During the Covid-19 pandemic, many elderly people were left feeling lonelier and more isolated than ever. While technology helped keep the majority of us connected, many elderly people were less likely to have had the knowledge or experience to use these methods of keeping in touch.
This situation led Westco’s creative team to create a campaign that could help. Without a client, they created Love Through The Letterbox; a campaign to encourage younger people to write letters to elderly or disabled relatives and neighbours.
The campaign presented a wonderful opportunity to create a resurgence in the lost art of letter writing as an activity for children, as well as showing loved ones they cared.
The initiative was promoted on social media with eye-catching posts celebrating the beauty of letter writing, encouraging children to put pen to paper and show someone that they are thinking of them. They carried the hashtag #LoveThroughTheLetterbox and we asked people to document their participation using the hashtag.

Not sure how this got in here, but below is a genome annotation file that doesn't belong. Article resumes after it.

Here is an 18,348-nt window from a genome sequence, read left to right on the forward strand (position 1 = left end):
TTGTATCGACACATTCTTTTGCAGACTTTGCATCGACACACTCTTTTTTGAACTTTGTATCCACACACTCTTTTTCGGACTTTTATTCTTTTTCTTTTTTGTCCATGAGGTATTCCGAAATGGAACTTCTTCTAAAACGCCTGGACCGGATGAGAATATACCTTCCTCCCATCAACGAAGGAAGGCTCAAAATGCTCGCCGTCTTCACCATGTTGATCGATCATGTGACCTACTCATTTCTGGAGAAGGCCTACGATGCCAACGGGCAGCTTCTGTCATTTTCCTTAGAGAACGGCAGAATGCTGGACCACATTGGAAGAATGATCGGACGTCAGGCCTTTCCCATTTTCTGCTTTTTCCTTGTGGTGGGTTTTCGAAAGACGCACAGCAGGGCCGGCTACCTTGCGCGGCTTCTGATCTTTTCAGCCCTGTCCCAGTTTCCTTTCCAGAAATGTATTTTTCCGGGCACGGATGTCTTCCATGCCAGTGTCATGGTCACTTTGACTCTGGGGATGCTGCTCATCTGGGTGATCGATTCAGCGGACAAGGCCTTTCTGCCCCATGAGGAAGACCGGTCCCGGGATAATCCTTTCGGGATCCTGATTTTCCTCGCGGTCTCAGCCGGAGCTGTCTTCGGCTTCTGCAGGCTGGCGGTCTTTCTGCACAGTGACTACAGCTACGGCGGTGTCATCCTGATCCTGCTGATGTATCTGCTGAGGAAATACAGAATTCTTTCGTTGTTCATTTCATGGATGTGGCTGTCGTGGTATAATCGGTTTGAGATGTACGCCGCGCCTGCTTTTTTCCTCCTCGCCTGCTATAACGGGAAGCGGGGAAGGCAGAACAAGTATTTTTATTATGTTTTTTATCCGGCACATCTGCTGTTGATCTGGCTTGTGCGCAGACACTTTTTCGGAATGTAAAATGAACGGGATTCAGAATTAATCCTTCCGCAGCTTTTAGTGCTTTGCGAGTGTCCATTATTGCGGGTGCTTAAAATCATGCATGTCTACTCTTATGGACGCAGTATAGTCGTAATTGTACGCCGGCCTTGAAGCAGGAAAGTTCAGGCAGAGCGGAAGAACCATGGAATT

The campaign was shared and reposted by many care homes, schools and organisations such as The Salvation Army, Age UK, The Royal Variety Performance and several councils, including Richmond upon Thames.
Richmond worked with local schools and community groups directly and invited children to send a letter to an older person at a care home to let them know that they are thinking of them.
Letters were delivered to the council, where they were kept for 72 hours in an airtight bag before being distributed to all the care homes across the borough. Children were asked to write their first name, year group and school on the letters, so the recipients could write back via the school should they wish.
Richmond received more than 450 letters and drawings from children aged as young as five up to 16 years old.
Overall we recorded over 940 retweets and shares of the campaign in a little over a month and it was picked up by social good news channels and even featured in The Happy News.